Hmmm... hmmm... hmmmm... This is really kind of complicated.  Neat, for sure, but ... complicated. I'm trying to think when I would want to use a Magic Jar.  The problem, of course is that it is rather risky.  If I use Magic Jar and my body is destroyed then I'm stuck in the Magic Jar, or in the body of someone else.  The thing is, my body must be within 90' of the Jar for me to execute the spell, and that would likely mean that I have to absolutely ensure that my body remains safe while I'm using the Magic Jar.  Ok.  And then what do I do with the Magic Jar?  I possess someone else's body who is within 360'.  It doesn't say what happens to the spirit of the creature who I've possessed, but I'm going to guess it goes into the Magic Jar, like a prison.  From there I can use the creature's body.  Maybe to fight, or do an errand, or I don't know.  Sweeping is always good.  But ok, let's say it's to fight my opponents who have invaded my secret Wizard Lair.  Fine.  So some group comes in, I use Magic Jar and take possession of one of them.  His spirit is in the Magic Jar, and I do my best to use the possessed Character to fight the other ones.  Ok.  Let's say they are like "Oh snap!" and kill their buddy.  Then I can try another member of their party.  Through this process, maybe I can whittle down the whole group.  So I either kill them, or they kill the possessed body, and I wind up back in the Magic Jar.  We'll assume that when the other guy dies his spirit vacates the Jar and goes to heaven.  I hope he left the place clean.  Ok, so that's a use for it. I can kind of see it.  Sort of.  More or less.  But what happens if the party discovers my body, which is somewhere within 90'.  While my one guy is fighting their group, one of them lopes on over to my body with a torch and voila - I'm forever stuck in the Magic Jar.  Or in someone else's body.  Ok.  That might not be so bad, I guess.  Especially if the new body happens to be a lot better than my old one.  So fine.  But that's not the only risk here.  What if instead of finding my body, the other party finds my Magic Jar?  I think a simple Detect Magic might reveal it's location.  Pretty sure.  So their Magic User shouts "It's that rock over there in the corner!" and the big burly fighter lopes on over and smashes it with his warhammer. WTF?!  Maybe, though I'm really super smart and I put the Magic Jar inside a secret door.  Whatever. The Detect Magic is going to spot it anyway.  Maybe I hide it behind a stone wall.  Ok, but they still know where it is because Detect Magic is kind of kick ass that way.  According to this site, Detect Magic has a Range of 6" (180').  Since I need to be within 90' to cast the spell, it means that any dumb-luck MU that comes along can locate the Magic Jar with a simple Detect Magic.  Yay.  From there it's just a matter of time before my Character gets annihilated.  If they know what Magic Jar is, and if they have an MU with Detect Magic.  Chances are they do.  And they do.  So.  Bleh.  Not too happy with this spell.  Too complicated.  To risky.  Not liking.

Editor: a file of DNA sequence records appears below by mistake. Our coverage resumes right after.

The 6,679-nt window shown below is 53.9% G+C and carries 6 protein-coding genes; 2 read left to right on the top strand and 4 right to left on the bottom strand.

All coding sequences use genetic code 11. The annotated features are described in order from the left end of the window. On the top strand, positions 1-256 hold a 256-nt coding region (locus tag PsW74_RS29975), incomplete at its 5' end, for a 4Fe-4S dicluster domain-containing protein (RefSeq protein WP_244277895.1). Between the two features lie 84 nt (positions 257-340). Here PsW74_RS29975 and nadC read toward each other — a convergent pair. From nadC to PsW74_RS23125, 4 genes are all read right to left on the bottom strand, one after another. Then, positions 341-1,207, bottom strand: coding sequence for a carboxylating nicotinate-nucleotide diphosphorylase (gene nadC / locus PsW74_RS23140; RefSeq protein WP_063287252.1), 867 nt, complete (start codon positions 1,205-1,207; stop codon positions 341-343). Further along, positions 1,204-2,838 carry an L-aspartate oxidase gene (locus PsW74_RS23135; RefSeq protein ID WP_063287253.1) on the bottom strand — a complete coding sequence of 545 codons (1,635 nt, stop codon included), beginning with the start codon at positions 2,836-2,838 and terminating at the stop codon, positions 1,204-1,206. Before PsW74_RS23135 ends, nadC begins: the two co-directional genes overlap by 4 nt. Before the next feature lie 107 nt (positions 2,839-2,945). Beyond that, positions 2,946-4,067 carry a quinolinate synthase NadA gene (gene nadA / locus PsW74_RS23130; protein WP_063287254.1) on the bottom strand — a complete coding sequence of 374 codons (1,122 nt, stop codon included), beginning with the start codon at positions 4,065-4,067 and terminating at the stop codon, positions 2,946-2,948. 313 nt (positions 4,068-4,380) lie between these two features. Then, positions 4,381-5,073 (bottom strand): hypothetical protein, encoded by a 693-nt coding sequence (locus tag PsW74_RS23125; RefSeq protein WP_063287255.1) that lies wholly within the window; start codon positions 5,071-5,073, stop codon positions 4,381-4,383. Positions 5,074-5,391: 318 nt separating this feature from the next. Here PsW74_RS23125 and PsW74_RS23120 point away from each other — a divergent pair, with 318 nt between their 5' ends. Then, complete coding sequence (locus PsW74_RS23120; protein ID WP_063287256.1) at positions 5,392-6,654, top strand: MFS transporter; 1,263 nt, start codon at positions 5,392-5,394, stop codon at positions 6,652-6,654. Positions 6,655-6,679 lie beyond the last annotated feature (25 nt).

I rate this Spell 2 Stars for Usefulness.


Contact Higher Plane: This spell allows the magical-type to seek advice and gain knowledge from creatures inhabiting higher plances of existence (the referee).  Of course, the higher the plane contacted, the greater the number of questions that can be asked, the greater the chance that the information will be known, and the higher probability that the question will be answered truthfully.  Use the table below to determine these factors, as well as the probability of the Magic User going insane.  Only questions which can be answered "Yes" or "No" are permitted.

The Chart

Ok... What do I make of them apples?  Gosh... The higher Level the MU the greater the chance of going insane, but also the less chance of getting the answer wrong.  Inverse risk.  Ouch.  And it's a Yes or No only question.  And the creature from the other plane (the GM) has to be willing to tell the answer.  So lets check this out.  I'm 3rd Level.  I ask "Did the Wizard Magic Jar himself just now?" The Other World Thing (that bastard) knows the answer?  25% chance.  Is he willing to tell me the Truth?  30% chance.  Total Chance of my getting a valid answer seems kind of low.  At least I have no chance of going insane.  Lets do it the other way.  I'm 12th Level.  Chance of getting a valid answer:  Pretty high (almost 100%)... but the chance of my going insane? 90%!?!  WTF!?!  So the higher level I get the less often I'm going to use this spell, fo shizzle-dizzledy-doo!   No freakin way I'm taking more than a 10% chance on going insane.  Even taking the 10% chance of going insane is ... insane.  I won't do it.  So in other words...Unless the situation is such an astounding emergency that with divine help in the way of a "Yes" or "No" we're TOTALLY screwed ... I won't use this spell. Sorry, fellas... let me mention though, you probably do not want an insane MU hanging out with you. Really.  Believe me.  You don't.

I'm going to rate this spell 1 Star for Usefulness... because as far as my MU is concerned, after 3rd Level it's pretty much useless because I ain't gonna take that chance.  And you shouldn't let me, either.

Mm... ok, I think I've spun my doilies on this enough for tonight.  I'll pick this up again next time with ... Pass Wall (sounds promising).